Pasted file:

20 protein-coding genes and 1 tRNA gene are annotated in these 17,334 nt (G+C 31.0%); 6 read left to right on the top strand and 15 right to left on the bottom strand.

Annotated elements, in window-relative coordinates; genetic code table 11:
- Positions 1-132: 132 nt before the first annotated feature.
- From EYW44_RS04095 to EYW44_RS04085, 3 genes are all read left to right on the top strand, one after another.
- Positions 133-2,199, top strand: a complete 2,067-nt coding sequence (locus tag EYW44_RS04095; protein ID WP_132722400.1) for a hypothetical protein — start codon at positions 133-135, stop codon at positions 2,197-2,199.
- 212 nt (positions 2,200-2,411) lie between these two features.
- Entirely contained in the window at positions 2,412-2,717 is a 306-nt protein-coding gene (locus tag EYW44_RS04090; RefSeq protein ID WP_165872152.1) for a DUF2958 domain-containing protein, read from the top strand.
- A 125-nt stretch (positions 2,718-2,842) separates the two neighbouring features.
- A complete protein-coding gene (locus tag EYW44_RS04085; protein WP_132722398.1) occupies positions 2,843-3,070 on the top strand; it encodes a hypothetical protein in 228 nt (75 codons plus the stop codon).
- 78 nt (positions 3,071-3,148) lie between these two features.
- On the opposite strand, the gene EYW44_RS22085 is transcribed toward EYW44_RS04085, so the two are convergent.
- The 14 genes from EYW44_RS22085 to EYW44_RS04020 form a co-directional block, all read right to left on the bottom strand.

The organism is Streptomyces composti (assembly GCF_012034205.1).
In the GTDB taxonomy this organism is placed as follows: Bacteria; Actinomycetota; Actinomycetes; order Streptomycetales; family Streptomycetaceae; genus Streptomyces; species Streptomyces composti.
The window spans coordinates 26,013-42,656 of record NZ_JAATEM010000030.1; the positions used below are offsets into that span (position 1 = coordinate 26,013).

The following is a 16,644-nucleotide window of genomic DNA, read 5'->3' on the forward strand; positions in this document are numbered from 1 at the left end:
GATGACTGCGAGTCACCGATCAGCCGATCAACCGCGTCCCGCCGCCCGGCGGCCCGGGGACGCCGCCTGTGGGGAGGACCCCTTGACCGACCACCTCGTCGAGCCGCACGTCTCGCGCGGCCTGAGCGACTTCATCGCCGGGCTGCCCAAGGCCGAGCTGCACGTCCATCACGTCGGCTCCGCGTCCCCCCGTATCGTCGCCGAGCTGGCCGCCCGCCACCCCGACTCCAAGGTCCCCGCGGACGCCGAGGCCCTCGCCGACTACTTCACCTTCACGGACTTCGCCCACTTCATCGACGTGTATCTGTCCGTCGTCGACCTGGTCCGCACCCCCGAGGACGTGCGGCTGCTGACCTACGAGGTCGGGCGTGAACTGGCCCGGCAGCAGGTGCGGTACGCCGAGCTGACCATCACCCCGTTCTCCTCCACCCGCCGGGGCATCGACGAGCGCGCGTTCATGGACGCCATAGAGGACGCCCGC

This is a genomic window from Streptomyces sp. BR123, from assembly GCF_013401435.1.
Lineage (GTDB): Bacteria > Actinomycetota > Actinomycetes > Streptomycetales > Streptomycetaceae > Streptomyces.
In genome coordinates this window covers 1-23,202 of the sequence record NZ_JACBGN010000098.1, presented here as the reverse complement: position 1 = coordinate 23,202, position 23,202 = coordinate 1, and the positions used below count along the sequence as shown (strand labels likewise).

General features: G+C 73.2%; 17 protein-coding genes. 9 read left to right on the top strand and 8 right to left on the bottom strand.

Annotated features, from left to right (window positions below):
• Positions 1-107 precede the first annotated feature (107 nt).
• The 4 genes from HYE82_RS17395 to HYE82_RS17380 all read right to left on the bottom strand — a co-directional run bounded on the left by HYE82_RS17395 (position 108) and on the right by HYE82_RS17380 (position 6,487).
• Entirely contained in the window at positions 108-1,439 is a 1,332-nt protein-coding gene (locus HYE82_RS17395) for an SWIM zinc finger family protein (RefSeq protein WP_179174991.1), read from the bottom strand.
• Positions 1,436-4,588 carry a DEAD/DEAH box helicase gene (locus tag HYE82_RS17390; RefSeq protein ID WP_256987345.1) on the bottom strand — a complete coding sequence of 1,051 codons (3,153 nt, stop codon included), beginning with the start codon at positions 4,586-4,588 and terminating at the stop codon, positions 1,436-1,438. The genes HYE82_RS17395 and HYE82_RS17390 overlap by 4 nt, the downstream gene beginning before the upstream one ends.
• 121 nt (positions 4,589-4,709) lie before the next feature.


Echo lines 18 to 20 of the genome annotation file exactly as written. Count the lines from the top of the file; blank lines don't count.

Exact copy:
This is a genomic window from Streptomyces sp. BR123, from assembly GCF_013401435.1.
Lineage (GTDB): Bacteria > Actinomycetota > Actinomycetes > Streptomycetales > Streptomycetaceae > Streptomyces.
In genome coordinates this window covers 1-23,202 of the sequence record NZ_JACBGN010000098.1, presented here as the reverse complement: position 1 = coordinate 23,202, position 23,202 = coordinate 1, and the positions used below count along the sequence as shown (strand labels likewise).